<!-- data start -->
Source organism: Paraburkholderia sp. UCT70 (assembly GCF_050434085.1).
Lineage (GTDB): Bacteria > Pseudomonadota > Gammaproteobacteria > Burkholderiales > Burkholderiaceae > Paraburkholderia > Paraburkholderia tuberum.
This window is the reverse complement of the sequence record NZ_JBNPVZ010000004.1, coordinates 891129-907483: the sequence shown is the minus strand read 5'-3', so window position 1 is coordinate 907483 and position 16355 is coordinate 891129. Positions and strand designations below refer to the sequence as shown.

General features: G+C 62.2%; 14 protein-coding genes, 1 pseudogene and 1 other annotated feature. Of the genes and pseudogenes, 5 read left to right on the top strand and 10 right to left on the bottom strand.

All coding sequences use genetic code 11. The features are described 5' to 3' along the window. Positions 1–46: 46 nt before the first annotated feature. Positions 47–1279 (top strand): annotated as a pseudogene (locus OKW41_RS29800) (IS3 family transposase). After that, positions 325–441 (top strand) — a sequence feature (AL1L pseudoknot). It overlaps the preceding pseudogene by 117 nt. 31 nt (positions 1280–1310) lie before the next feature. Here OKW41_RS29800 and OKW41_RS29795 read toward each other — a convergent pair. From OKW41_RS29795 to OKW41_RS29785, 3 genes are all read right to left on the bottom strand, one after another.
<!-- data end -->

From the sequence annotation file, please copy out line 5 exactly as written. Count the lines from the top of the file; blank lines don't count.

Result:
All coding sequences use genetic code 11. The features are described 5' to 3' along the window. Positions 1–46: 46 nt before the first annotated feature. Positions 47–1279 (top strand): annotated as a pseudogene (locus OKW41_RS29800) (IS3 family transposase). After that, positions 325–441 (top strand) — a sequence feature (AL1L pseudoknot). It overlaps the preceding pseudogene by 117 nt. 31 nt (positions 1280–1310) lie before the next feature. Here OKW41_RS29800 and OKW41_RS29795 read toward each other — a convergent pair. From OKW41_RS29795 to OKW41_RS29785, 3 genes are all read right to left on the bottom strand, one after another.